Fusion, a joint venture between the Disney-owned ABC Television Group and Univision Communications, began its life as a channel aimed at Latino millennials — which account for a giant slice of the American population. But after struggling to gain traction with a demographic that didn’t feel the need for its own siloed network, the publisher shifted gears to target millennials more broadly, with an emphasis on diversity and a focus on progressive issues.
The multi-platform network officially flipped the switch in February, going live after hiring a roster of big name digital-native journalists, like editor-in-chief Alexis Madrigal, who was poached from the Atlantic, and financial journalist Felix Salmon. The network announced this week that TV’s highest paid actor, Sofia Vergara, will be premiering a new series co-produced by Fusion and Latin World Entertainment and will air on … Snapchat.
Joining the Digiday Podcast this week to discuss all of this — and more — are a couple of other high-profile Fusion hires: executive editor Hillary Frey, formerly of NBC News, and editorial director Anna Holmes, the founding editor of the Gawker site Jezebel. A few takeaways from the discussion, edited for clarity and concision:
Modern media needs to be everywhere.
“We want to grow on those platforms,” said Frey. “We also want to learn things form experimenting on those platforms and be able to both find great content out there and surface it, but contribute to it as well. In terms of how we think about how we cover news, we’re always asking questions like, ‘We have this idea, what’s the best way to do this?'”
Millennials hate being talked down to.
“I’m not personally a fan of media companies that talk down to their readers or listeners,” said Holmes. “The audience we’re trying to appeal to will pick up on that in addition to picking up on the fact that they’re being marketed to. It’s important that we present stories visually as well as in terms of text. The tone is one that’s inclusive and reflective of the diversity of the United States but is not particularly preachy and has fun with stuff.”
Publishing directly to platforms is necessary.
Building a new media brand is exhausting.
“If you have an idea and a sensibility and an idea who you want to attract, if you work hard and you build it they will come,” said Holmes. “It’s the time investment that can be a bit tiring. I’m an old person now.”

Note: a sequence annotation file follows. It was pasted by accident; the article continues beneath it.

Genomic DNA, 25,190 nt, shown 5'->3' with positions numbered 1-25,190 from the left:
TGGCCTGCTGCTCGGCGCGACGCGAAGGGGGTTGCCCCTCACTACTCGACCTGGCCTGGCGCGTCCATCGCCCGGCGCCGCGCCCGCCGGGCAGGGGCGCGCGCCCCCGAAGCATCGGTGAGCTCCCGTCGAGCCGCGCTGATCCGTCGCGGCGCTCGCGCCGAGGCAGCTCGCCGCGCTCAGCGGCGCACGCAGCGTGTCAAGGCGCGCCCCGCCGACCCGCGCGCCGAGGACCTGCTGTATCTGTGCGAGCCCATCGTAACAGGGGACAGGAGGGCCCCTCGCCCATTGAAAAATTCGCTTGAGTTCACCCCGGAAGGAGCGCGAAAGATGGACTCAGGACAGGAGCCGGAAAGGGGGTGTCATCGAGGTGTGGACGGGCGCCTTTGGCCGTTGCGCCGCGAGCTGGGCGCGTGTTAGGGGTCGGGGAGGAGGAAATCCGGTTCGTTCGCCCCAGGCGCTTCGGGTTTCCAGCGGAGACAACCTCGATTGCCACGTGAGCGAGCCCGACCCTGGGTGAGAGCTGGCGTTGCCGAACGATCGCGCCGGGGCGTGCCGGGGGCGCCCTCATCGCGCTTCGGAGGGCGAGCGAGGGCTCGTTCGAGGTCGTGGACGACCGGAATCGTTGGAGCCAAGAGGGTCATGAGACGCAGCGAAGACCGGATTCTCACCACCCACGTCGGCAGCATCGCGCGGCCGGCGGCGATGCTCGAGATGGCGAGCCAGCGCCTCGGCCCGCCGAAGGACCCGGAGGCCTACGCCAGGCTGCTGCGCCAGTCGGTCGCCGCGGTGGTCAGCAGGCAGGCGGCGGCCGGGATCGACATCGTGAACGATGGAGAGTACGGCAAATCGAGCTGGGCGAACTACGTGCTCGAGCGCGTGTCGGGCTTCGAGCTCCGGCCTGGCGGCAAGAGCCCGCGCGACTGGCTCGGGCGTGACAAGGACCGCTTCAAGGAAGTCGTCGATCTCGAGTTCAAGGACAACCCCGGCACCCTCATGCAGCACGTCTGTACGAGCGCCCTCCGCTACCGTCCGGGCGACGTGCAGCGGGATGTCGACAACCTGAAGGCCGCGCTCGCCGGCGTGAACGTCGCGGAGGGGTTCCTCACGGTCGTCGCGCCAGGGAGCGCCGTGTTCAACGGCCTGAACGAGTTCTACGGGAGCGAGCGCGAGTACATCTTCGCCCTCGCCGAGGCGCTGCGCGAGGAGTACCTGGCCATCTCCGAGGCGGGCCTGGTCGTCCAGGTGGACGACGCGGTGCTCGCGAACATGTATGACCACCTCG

The Washington Post invests in climate coverage as its team expands to over 30 journalists
The Post's climate team continues to expand as the publisher makes big bets on the beat drawing younger audiences.
Inside one media company’s strategy to monetize the Fifa World Cup
Soccer media business Footballco has spent most of 2022 trying to make hay while the sun is shining.
Publishers continue to evaluate cost-cutting in Q4, with economic and budgetary pressures mounting
The wave of cost-cutting measures in Q3 is still flowing into Q4, with publishers under pressure to keep expenses down at a time of continuing economic uncertainty and budget planning.
SponsoredHow brands are measuring incremental performance on CTV
Connected TV is unique among other advertising channels because it combines linear television’s storytelling capabilities with digital marketing’s targeting and measurement. As more marketers leverage CTV advertisements to reach relevant and engaged audiences, they also want to understand the real value they are generating with their investment. Incrementality reporting and measurement allow advertisers to measure […]
Member ExclusiveMedia Briefing: Publishers’ Q3 earnings reports show promise, but not without sacrifice
Publishers' third quarter earning reports are in.
A new entrant in the data-driven linear TV measurement space aims to fill a gap left by Microsoft’s Xandr
As Xandr shuts down its Clypd platform, datafuelX's M3 SaaS product aims to solve some of the multi-currency, multi-platform problems with investing in convergent TV today.